Since human beings are part of the ecosystems that facilitate the relationships giving life to our planet, caring for them – since everything is interconnected – is fundamental to promoting the dignity of each individual, the common good of society, social progress, and care for the environment. In the Amazon Basin, integral ecology is key to responding to the challenge of caring for the immense wealth of its environmental and cultural biodiversity.
In fact, the Amazon Basin encompasses the last great rainforest, which, despite the harmful intrusions it has suffered and continues to suffer, remains the largest forested area in our Earth’s tropical zone. Recognizing the Amazon territory as a basin that transcends the borders between countries facilitates a unified view of the region and is essential for the promotion of integral development and ecology.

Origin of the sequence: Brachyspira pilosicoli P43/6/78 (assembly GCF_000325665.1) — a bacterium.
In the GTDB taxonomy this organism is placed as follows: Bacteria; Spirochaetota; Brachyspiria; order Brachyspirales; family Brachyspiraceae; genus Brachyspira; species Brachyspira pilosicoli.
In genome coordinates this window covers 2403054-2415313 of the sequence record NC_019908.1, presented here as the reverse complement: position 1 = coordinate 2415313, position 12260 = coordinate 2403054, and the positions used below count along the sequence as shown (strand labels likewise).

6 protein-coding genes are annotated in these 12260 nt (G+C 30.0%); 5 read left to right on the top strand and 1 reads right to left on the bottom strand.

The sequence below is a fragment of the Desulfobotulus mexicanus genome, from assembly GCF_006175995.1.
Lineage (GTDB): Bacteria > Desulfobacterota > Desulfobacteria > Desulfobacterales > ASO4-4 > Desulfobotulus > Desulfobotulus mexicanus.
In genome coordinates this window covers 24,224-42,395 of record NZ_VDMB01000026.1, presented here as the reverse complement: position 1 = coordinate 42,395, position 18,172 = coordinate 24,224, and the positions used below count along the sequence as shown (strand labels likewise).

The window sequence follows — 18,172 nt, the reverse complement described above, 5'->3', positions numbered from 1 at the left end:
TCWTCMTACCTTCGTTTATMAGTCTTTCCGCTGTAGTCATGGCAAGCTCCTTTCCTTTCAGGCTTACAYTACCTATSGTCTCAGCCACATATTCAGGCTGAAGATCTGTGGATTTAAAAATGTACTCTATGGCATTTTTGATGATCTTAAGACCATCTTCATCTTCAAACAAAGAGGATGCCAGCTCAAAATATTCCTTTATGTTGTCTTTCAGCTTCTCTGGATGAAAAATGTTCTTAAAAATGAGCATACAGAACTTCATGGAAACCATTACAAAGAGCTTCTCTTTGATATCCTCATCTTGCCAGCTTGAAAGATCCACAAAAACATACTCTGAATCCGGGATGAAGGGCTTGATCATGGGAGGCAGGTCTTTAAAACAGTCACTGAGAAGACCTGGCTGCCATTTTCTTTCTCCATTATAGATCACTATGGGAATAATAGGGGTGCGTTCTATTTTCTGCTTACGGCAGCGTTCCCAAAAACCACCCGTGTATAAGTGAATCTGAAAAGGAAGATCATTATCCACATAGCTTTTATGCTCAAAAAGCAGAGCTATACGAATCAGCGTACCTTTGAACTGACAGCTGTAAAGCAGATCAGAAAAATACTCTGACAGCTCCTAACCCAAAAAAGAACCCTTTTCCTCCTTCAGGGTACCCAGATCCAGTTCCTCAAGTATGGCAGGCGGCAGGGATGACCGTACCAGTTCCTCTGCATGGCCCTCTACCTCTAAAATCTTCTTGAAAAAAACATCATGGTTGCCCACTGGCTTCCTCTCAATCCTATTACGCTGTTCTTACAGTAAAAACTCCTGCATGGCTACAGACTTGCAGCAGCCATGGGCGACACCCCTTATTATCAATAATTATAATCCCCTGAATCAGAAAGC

My Delegation heartily supports the efforts of this Forum to bring about an integral improvement in the quality of human life, especially of those left behind, which entails considering the settings in which people live, including forests. Better management of our forest resources is a crucial part in our care for our common home and for those who live in it.
Thank you, Mr. Chair.
1. Pope Francis, Meeting with Authorities, the Civil Society and the Diplomatic Corps, Lima, 19 January 2018.
2. Pope Francis, Encyclical Letter Laudato Si’, 49 (original emphasis).
3. Pope Francis, Encyclical Letter Laudato Si’, 144 (original emphasis).
4. Pope Francis, Meeting with Authorities, the Civil Society and the Diplomatic Corps, Lima, 19 January 2018.
5. Pope Francis, Meeting with Indigenous People of Amazonia, 19 January 2018.